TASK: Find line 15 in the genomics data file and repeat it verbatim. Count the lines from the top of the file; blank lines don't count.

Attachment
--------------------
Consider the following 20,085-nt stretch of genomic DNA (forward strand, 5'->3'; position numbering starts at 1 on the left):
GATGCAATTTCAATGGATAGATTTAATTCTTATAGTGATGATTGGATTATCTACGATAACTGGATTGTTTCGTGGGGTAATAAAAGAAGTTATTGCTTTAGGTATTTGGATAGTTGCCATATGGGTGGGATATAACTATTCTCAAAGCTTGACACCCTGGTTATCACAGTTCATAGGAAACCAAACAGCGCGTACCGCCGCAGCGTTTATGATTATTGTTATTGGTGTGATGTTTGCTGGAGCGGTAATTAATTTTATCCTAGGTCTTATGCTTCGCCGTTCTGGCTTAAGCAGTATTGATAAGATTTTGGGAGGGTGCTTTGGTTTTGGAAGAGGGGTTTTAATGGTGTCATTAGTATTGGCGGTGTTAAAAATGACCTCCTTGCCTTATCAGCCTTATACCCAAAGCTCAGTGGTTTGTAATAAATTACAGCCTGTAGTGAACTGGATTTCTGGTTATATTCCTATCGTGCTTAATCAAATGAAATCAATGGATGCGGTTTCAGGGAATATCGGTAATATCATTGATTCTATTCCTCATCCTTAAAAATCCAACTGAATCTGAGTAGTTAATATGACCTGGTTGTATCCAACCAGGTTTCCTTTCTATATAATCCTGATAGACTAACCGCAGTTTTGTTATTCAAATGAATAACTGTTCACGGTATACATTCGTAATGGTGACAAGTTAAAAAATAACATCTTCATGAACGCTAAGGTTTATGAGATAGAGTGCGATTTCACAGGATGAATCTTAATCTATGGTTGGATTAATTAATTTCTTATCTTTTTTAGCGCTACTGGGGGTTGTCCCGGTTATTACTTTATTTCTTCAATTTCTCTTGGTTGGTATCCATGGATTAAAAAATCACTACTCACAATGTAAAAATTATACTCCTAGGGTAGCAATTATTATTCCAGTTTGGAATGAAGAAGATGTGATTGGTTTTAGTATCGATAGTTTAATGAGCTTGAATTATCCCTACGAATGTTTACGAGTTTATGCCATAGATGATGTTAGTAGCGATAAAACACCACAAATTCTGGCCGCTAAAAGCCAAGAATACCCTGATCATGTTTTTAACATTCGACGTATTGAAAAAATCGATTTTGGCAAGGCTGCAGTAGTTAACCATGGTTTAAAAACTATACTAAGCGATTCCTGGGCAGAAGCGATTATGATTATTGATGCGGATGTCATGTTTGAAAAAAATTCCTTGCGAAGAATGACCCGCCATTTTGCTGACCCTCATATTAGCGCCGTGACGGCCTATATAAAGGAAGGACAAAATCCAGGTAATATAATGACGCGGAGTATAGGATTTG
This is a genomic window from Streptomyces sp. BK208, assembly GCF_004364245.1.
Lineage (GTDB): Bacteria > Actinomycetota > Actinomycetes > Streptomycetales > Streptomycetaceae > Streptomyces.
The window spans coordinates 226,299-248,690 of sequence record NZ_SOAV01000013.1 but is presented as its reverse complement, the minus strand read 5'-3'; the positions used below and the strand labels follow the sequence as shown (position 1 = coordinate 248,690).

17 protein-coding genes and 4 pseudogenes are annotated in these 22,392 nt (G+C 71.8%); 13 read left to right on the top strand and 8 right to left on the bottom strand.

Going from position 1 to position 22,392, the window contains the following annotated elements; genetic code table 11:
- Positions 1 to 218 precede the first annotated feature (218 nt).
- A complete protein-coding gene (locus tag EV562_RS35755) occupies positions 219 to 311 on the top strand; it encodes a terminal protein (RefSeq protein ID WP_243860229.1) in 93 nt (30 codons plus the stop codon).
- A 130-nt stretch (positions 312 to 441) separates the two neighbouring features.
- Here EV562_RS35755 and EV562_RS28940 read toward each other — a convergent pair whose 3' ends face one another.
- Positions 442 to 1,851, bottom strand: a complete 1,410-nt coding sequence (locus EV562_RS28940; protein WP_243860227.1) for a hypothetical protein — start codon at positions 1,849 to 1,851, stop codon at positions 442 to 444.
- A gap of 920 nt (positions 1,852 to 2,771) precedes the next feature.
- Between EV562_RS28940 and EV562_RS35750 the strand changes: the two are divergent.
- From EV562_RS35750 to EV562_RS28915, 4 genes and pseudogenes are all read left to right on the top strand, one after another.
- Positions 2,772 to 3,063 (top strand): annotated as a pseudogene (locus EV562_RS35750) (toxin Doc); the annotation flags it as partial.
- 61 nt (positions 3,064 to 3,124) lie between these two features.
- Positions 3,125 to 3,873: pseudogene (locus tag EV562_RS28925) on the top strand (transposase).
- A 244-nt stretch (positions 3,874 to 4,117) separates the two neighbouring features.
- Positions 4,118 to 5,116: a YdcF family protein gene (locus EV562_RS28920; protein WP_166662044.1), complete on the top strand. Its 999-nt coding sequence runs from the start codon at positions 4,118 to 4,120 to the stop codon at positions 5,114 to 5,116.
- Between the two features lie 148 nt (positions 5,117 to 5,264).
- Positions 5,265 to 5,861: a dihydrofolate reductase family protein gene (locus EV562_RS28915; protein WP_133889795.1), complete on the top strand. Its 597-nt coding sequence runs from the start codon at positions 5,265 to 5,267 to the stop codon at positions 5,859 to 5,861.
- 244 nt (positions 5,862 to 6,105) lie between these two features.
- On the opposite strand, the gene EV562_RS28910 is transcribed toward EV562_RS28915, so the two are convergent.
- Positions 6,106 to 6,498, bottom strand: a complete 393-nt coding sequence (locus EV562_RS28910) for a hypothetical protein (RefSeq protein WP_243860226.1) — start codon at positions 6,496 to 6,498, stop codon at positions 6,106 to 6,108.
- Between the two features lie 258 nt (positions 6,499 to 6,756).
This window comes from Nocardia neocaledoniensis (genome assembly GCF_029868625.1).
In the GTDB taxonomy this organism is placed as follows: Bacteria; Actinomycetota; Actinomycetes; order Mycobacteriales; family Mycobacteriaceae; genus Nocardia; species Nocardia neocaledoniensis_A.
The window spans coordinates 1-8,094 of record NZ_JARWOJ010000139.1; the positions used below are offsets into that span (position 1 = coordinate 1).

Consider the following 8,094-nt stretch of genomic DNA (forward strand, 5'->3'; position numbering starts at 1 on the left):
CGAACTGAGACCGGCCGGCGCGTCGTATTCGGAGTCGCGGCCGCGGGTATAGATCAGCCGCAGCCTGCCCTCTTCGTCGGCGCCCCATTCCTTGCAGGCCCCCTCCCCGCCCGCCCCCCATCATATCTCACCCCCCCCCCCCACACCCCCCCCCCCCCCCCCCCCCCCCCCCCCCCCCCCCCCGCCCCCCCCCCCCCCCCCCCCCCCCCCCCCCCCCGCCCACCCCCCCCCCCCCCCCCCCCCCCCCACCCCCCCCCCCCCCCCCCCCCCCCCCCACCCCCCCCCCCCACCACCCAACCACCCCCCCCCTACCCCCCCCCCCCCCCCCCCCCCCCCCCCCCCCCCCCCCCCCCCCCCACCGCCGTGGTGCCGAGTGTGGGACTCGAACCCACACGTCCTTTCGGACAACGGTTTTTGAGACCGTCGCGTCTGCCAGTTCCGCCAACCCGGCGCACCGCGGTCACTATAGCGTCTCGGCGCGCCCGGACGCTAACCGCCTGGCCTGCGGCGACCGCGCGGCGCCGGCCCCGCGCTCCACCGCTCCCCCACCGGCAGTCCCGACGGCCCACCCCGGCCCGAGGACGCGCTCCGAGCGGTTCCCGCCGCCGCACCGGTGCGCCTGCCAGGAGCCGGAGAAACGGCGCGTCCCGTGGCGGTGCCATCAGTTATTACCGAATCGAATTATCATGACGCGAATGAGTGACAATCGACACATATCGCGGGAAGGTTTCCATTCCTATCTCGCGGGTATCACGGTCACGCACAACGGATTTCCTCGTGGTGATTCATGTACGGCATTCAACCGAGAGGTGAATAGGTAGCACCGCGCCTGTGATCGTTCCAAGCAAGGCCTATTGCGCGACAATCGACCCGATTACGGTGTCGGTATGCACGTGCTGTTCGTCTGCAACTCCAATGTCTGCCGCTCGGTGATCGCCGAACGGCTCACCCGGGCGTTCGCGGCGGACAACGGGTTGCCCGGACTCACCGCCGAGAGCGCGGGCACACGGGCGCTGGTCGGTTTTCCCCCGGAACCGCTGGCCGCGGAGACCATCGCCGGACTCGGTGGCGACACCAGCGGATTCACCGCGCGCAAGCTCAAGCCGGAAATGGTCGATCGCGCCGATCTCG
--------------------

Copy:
- From EV562_RS35750 to EV562_RS28915, 4 genes and pseudogenes are all read left to right on the top strand, one after another.